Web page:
Study co-author Scott Chilton, Assistant Chief Constable of Hampshire Police and Chair of the Society of Evidence Based Policing, said: “CARA is an outstanding example of evidence based innovation that can influence national police policy and practices.

“This type of research, where professionals from law enforcement, working with academia and charitable organisations has proved to be extremely promising.”

More about Project CARA
Posted on August 15, 2017

New LINX film released

We are proud to have worked in partnership with Portsmouth University students to produce this film. We would like to say a huge heartfelt thank you to Ellis and the crew for making this film for us, for making it such an enjoyable experience and managing us all so well.

For more information on our LINX programme please click here.


Posted on April 5, 2017

The Hampton Trust Eco Centre Gets a Lottery Cash Boost

Young people on the Isle of Wight are set to benefit from an award of nearly £50,000 over 2 years to deliver a Coastal Heritage project, which will see young people learning about the heritage of the Isle of Wight in particular the coastal area around Newtown Nature Reserve.

The Hampton Trust will be working in partnership with The National Trust at Newtown to deliver workshops that will engage young people in coastal surveys, beach clean ups and geo caching. This project will encourage more young people in the area to get hands-on and enjoy the history of their natural environment on their doorstep, while improving their skills and experience.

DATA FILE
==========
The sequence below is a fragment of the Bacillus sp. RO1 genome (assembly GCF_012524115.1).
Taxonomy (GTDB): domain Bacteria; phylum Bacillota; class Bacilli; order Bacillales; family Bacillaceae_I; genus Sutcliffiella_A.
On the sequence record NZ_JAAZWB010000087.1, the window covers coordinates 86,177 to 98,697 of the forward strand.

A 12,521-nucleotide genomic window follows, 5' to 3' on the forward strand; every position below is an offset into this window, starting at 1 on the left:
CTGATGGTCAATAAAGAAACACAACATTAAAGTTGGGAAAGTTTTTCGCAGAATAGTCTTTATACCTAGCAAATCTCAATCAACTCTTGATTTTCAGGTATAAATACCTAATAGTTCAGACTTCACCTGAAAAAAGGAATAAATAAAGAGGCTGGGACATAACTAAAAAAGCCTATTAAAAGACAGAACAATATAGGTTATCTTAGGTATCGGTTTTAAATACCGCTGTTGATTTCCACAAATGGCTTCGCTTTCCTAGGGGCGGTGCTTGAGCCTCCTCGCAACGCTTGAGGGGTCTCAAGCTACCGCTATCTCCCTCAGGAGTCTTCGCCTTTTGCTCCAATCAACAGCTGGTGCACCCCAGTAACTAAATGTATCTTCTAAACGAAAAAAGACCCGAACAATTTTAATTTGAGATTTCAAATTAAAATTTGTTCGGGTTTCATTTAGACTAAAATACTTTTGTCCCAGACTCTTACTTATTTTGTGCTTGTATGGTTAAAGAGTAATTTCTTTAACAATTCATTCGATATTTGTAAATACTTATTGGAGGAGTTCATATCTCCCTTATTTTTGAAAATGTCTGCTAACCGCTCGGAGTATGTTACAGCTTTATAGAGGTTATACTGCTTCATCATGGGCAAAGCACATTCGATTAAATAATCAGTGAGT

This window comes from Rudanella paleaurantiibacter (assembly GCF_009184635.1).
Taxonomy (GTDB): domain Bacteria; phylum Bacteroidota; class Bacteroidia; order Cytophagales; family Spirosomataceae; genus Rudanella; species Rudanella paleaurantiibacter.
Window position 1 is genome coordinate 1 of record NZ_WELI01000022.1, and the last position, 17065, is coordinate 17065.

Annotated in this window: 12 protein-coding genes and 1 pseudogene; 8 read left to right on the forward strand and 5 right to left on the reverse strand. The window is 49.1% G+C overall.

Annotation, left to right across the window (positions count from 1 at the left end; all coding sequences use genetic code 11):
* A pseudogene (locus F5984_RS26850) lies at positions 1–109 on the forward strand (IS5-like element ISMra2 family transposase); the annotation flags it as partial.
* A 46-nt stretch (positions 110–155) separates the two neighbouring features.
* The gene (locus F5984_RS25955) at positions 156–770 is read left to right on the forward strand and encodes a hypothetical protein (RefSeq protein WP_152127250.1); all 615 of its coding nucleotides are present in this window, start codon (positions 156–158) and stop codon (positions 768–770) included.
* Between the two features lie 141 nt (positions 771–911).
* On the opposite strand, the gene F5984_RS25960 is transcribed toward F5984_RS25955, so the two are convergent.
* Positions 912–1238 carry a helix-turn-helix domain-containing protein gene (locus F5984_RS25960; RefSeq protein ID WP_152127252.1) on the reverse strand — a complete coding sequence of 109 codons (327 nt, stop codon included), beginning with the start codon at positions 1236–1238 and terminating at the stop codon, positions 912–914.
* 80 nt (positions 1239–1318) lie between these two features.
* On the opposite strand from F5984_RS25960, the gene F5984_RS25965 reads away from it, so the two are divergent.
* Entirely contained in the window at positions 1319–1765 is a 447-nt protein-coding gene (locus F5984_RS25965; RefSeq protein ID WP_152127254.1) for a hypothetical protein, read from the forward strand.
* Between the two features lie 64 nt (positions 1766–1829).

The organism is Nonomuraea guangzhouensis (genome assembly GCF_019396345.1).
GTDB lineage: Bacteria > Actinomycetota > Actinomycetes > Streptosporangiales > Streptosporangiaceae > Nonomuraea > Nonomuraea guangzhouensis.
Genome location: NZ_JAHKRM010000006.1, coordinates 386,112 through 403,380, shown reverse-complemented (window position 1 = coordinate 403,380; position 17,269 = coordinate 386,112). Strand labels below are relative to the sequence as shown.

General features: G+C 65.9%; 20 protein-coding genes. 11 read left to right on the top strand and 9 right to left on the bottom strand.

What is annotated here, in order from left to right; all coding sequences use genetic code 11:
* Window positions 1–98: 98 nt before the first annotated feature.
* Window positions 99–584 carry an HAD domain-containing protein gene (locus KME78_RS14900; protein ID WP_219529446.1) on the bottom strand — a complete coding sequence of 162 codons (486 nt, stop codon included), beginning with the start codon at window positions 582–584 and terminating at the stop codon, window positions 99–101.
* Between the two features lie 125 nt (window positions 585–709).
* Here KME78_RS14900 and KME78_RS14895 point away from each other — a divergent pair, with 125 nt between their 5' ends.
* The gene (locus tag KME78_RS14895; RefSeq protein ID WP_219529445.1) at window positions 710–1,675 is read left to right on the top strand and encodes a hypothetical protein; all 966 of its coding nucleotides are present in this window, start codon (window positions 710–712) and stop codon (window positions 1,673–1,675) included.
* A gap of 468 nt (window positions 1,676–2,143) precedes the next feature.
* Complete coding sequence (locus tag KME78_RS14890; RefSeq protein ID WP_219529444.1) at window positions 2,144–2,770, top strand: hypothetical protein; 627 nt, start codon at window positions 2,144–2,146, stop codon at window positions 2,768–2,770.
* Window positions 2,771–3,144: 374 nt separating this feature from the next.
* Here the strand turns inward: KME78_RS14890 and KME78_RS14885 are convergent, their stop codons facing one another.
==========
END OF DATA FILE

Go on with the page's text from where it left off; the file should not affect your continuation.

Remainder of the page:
The young people that we will be working with have self esteem and may be exhibiting challenging behaviour. This project will help to increase their self esteem and encourage positive behaviour change. They will also take part in the John Muir Award

The funding for the project comes from Young Roots a scheme run by The Heritage Fund and funded by the Big Lottery Fund.

Programmes Manager Karen Jordan said ‘We are delighted with this funding as it will mean that we will really be able to get young people involved and interested in their coastal heritage that is just on their doorstep.

‘It will add to the exciting range of projects that the Centre is able to deliver to people of all ages including our successful Adult Eco Workshops.

We are always need volunteers to help us in our valuable work at the Centre both within theses workshops and other projects or on the land at Shide.

So whatever their skills or background we would be delighted to hear from anyone who wants to help out at our Eco Centre.’


For further information about the project contact:

Toby Eaglen, Project Lead, The Hampton Trust Eco Centre: 01983 530097